- Atmosphere and immediate surroundings. What do you want to live close to? Good schools, the airport, the seaside? Need to be in the thick of the action? InterNations and ExpatFocus have compiled handy guides to Singapore’s most popular areas for expats. Also, check out Expat Living’s top tips for leasing property in Singapore.
Prefer to buy a home? Expats can buy condominiums, but buying a house with a garden or yard comes with stricter restrictions. For that, you’ll need citizenship or PR status with special approval.
Grow your network and make friends in Singapore
As a popular destination for people from all around the world, Singapore has a thriving expat community and has been ranked as the most welcoming city in the world by a TravelBird study. English is the common language, so you’ll be able to communicate easily enough. Odds are, you’ll even pick up some Singlish along the way.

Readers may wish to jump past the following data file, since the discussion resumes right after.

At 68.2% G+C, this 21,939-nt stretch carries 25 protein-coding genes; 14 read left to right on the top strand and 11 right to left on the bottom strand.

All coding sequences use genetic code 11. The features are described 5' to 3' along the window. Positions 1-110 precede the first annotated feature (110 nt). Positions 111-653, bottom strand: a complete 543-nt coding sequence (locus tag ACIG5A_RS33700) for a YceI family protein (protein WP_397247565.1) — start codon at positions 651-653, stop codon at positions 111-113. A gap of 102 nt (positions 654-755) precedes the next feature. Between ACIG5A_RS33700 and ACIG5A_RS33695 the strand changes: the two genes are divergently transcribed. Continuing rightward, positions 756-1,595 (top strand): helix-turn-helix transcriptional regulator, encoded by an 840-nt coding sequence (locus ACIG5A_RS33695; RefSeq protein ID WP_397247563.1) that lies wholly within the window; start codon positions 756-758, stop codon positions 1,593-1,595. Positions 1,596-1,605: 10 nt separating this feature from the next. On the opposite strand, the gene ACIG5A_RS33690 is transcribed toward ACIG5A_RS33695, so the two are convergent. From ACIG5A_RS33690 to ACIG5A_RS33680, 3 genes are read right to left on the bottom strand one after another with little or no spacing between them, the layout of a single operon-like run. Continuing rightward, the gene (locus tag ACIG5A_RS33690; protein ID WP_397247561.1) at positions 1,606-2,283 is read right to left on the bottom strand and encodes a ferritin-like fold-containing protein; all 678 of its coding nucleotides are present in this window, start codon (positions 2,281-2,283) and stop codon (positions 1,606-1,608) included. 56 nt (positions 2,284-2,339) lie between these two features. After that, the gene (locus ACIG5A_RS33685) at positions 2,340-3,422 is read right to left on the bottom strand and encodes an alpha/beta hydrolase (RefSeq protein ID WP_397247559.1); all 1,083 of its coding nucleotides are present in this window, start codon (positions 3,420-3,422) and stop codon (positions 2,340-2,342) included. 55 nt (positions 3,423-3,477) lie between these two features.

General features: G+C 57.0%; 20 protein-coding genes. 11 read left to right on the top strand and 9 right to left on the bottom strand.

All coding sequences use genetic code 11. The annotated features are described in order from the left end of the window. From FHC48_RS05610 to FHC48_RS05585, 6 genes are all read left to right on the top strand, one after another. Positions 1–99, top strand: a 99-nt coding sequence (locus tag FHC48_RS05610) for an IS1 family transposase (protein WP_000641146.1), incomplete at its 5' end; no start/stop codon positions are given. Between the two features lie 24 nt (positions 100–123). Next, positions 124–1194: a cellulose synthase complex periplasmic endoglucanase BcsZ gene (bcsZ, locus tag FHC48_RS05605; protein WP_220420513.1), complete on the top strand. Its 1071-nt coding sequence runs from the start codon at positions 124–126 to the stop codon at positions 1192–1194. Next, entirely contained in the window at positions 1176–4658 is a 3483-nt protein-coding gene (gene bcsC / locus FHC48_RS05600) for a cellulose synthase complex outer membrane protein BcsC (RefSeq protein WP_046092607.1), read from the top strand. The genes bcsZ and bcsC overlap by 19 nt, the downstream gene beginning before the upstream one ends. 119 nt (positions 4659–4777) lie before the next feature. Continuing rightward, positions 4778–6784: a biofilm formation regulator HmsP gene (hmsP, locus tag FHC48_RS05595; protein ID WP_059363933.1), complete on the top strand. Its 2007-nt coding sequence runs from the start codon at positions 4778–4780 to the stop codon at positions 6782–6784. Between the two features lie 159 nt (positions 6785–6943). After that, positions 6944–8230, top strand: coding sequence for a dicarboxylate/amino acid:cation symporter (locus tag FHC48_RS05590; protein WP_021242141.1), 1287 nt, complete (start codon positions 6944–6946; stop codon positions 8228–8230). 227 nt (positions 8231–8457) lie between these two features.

While some aspects of Singaporean society remain quite conservative (attitudes towards homosexuality, for example, can be more negative than in most Western countries), the city has diversity woven into its very fabric. One of the most multicultural cities on the planet, Singapore boasts a strong sense of community, giving everyone a chance to belong.
If you’re ready to belong somewhere new and take your career to the next level, check out the best tech jobs in Singapore here.